Environment

Increasing Temperatures Led to Better-Tasting Wine Grapes, but for How Long?

Warming temperatures over the past 60 years have led to increased wine quality, but a new study looking at sugar and color content in grapes indicates the industry may be facing trouble if trends continue, according to collaborative research out of the University of California, Davis, and University of Bordeaux. 

“Quality has increased steadily up to now,” said lead author Kaan Kurtural, a professor of viticulture and enology and an extension specialist at UC Davis. “We just don’t know the tipping point.” 

Spreading native plant seeds for the future of urban landscapes

There might be more native California poppies, lupines and sunflowers popping up along streets and sidewalks in the region. The UC Davis Department of Human Ecology has teamed up with local nonprofit Miridae Living Labs, which uses native plants and insects as tools for education and research, to launch the “Seed Pile Project,” a community initiative that aims to find out which native plant seeds are best at dispersing in cities, roadsides, alley ways and other places they may naturally fall.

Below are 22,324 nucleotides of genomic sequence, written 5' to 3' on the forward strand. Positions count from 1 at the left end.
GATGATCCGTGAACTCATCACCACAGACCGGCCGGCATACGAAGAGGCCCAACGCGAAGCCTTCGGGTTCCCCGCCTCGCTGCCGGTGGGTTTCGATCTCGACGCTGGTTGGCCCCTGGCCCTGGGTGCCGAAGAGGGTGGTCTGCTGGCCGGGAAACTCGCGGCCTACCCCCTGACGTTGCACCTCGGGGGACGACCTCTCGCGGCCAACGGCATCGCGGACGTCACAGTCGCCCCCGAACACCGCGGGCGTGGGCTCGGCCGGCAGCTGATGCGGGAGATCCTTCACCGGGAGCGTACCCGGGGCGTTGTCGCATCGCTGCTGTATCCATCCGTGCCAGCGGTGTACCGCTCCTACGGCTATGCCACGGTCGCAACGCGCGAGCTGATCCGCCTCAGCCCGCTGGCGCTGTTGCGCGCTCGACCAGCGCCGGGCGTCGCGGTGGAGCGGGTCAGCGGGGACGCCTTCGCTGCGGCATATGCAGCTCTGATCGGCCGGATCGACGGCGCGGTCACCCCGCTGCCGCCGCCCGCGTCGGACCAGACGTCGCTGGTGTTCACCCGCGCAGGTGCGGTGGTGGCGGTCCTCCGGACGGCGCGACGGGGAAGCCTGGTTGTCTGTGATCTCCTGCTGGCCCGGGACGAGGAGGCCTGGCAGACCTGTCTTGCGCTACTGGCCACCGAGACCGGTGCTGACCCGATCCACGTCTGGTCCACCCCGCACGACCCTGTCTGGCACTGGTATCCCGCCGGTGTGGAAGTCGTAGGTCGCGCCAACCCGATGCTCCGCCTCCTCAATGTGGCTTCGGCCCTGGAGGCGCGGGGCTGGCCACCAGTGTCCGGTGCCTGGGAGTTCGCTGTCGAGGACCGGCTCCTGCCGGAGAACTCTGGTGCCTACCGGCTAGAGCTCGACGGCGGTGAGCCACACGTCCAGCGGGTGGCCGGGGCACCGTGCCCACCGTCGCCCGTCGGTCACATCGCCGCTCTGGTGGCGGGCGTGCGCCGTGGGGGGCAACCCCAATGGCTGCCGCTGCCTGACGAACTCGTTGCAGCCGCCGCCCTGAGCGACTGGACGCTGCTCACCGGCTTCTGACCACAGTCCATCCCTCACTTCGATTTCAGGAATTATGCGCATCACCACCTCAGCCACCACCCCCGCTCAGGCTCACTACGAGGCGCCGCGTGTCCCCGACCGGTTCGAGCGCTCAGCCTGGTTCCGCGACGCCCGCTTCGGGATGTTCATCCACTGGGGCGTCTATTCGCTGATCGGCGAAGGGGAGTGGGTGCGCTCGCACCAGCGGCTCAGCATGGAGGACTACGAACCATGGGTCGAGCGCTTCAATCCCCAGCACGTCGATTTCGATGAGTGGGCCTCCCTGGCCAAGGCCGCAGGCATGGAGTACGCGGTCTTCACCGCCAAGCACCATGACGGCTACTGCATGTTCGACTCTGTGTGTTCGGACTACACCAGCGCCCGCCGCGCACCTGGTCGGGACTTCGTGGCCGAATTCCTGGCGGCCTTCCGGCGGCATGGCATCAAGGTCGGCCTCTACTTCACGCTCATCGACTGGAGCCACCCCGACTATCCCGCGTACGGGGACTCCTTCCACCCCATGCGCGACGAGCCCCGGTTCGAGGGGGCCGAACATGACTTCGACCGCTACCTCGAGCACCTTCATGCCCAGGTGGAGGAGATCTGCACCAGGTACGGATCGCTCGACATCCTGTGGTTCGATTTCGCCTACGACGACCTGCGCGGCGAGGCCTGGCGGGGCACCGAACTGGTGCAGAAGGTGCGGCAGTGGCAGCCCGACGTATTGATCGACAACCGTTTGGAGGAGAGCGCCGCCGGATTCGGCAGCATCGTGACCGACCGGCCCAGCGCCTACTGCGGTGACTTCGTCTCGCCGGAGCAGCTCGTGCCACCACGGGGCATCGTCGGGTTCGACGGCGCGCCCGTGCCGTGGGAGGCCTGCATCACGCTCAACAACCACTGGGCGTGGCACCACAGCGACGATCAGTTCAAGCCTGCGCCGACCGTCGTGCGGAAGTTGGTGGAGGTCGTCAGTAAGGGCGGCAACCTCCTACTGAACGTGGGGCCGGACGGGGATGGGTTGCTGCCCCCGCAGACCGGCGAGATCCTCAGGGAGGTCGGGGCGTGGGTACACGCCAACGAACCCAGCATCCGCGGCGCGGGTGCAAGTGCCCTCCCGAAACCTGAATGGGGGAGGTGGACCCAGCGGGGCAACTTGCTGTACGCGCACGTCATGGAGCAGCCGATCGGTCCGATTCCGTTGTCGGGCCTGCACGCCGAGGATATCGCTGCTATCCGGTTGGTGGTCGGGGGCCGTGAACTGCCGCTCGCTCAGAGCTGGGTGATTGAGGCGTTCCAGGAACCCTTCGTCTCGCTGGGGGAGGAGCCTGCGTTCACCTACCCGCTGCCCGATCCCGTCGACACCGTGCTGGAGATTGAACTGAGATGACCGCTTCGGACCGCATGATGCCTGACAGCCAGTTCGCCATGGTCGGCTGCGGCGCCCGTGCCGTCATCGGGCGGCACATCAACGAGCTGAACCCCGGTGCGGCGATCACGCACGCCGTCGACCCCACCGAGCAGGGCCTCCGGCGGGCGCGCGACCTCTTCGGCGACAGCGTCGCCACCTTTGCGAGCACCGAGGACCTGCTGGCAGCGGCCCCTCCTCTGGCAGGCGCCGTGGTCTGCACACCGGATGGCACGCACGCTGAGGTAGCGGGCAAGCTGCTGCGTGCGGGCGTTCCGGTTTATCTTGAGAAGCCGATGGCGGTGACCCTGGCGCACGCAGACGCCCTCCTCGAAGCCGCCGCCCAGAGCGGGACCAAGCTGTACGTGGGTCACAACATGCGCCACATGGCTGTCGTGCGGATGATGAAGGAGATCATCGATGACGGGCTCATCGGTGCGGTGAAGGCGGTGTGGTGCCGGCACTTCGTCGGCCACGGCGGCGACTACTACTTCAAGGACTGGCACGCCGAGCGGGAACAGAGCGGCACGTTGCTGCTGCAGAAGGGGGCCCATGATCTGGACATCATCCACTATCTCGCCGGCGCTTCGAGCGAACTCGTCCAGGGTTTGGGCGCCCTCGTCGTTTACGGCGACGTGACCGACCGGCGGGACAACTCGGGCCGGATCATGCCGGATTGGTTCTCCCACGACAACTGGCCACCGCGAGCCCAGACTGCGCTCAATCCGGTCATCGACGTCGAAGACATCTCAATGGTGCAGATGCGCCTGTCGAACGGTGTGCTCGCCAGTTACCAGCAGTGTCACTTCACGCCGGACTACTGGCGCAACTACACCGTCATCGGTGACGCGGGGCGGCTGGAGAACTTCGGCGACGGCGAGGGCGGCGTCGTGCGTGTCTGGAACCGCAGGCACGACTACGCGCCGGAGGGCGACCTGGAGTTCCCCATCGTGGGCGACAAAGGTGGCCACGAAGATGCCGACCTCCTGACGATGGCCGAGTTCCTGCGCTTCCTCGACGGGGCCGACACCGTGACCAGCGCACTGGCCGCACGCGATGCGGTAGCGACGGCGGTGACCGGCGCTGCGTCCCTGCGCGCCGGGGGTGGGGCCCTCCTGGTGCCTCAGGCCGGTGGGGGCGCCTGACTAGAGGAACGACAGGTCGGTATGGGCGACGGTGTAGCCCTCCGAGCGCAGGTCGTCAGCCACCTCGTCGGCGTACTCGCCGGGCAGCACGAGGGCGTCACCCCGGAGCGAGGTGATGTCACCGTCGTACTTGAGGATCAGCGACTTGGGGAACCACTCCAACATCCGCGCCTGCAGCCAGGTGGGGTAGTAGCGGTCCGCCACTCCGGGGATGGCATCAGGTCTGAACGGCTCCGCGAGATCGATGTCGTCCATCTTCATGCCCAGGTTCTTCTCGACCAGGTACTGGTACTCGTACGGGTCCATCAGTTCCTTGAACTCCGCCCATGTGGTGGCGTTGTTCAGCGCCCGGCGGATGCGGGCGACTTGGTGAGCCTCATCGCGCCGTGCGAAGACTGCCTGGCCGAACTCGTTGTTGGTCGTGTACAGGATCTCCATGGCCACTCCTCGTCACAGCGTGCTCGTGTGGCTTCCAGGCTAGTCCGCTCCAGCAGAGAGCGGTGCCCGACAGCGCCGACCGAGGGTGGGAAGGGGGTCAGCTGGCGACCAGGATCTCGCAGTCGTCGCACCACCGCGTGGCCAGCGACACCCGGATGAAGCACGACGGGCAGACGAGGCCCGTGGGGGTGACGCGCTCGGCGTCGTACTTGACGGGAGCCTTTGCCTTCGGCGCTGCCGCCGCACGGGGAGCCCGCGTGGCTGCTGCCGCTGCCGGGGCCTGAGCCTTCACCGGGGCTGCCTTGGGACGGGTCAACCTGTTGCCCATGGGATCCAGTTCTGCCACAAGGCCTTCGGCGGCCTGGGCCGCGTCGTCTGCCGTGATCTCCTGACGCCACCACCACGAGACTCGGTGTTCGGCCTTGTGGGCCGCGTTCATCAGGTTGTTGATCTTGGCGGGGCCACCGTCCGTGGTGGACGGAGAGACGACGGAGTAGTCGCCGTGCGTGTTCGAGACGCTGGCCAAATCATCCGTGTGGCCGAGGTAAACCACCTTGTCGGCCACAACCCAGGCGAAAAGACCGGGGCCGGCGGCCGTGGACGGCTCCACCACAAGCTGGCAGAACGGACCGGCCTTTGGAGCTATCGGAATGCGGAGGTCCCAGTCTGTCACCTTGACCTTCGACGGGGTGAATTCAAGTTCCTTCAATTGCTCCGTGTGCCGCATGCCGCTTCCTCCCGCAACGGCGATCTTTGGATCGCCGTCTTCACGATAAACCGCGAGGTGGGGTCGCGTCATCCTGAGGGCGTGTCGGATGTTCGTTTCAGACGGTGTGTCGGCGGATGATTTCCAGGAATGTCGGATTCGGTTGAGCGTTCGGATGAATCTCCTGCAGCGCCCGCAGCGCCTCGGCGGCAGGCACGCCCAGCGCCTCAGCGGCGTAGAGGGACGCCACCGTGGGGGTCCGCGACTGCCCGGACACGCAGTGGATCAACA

UC Davis professor appointed to lead national team tasked with developing report on climate change

Eric Chu, assistant professor in human ecology, has spent years studying how local governments and communities plan for and adapt to the impacts of climate change. Chu was recently chosen by the U.S. Global Change Research Program to help prepare the Fifth National Climate Assessment (NCA5), a congressionally mandated report on the science of climate change and its impacts on the country.

UC Davis professor earns grant to study how liquid aerosols impact climate

The Department of Energy awarded UC Davis Environmental Toxicology Professor Qi Zhang a nearly $560,000 grant to study secondary organic aerosols to further understand how pollution affects the atmosphere.

Zhang’s research over the course of three years will examine how organic aerosols formed through reactions in atmospheric liquid water, such as cloud droplets, affect global climate.

Dams Ineffective for Cold-Water Conservation

Dams poorly mimic the temperature patterns California streams require to support the state’s native salmon and trout — more than three-quarters of which risk extinction. Bold actions are needed to reverse extinction trends and protect cold-water streams that are resilient to climate warming, according to a study published in the journal PLOS ONE by the University of California, Davis.